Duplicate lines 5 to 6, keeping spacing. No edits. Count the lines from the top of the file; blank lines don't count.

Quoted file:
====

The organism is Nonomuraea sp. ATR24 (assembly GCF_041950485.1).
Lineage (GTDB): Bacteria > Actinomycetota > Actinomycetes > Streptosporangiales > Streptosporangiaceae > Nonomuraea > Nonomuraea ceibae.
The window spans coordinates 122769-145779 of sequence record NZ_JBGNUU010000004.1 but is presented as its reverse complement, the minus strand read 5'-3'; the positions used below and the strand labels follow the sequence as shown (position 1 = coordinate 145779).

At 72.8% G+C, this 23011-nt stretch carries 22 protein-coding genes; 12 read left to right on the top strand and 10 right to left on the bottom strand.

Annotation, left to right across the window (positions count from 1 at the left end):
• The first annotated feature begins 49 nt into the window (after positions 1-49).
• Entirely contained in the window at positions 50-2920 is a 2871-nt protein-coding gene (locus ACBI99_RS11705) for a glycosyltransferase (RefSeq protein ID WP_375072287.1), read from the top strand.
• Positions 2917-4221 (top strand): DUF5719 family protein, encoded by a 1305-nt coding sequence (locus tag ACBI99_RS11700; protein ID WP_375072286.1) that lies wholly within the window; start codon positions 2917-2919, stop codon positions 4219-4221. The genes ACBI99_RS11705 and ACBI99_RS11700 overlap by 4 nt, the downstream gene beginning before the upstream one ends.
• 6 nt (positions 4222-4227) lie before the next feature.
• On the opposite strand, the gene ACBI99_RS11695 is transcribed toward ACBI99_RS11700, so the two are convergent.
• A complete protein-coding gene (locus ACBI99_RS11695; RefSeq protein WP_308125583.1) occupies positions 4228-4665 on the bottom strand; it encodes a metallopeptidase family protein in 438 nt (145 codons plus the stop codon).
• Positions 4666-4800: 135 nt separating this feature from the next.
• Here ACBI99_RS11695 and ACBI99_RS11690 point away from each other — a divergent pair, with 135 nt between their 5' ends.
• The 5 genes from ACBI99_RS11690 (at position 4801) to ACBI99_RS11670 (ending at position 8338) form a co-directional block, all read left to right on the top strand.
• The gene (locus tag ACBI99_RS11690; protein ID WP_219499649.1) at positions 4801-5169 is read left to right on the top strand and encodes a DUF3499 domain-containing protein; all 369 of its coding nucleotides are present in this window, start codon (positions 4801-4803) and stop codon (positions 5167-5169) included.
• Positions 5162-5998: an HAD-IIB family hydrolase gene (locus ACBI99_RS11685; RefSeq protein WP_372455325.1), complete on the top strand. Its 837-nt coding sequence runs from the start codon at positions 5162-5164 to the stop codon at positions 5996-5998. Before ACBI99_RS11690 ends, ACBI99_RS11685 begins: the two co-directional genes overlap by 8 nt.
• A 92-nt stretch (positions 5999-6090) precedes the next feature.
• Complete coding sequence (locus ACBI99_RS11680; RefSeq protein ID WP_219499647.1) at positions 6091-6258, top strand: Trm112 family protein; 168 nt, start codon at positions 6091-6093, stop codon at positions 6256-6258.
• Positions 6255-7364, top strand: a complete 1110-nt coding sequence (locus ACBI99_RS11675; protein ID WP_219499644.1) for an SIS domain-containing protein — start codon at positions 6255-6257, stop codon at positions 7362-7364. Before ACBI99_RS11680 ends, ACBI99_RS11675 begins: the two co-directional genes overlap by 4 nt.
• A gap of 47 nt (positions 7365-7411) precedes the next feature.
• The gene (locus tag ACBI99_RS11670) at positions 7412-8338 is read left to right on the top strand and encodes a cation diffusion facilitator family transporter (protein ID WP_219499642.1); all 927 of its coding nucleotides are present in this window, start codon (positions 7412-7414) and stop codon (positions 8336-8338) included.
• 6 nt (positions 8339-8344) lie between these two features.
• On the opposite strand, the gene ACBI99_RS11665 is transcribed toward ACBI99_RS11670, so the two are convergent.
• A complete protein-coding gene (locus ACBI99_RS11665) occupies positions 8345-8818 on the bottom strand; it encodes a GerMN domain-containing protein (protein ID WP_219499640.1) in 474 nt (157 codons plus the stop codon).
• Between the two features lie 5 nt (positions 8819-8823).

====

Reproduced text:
Annotation, left to right across the window (positions count from 1 at the left end):
• The first annotated feature begins 49 nt into the window (after positions 1-49).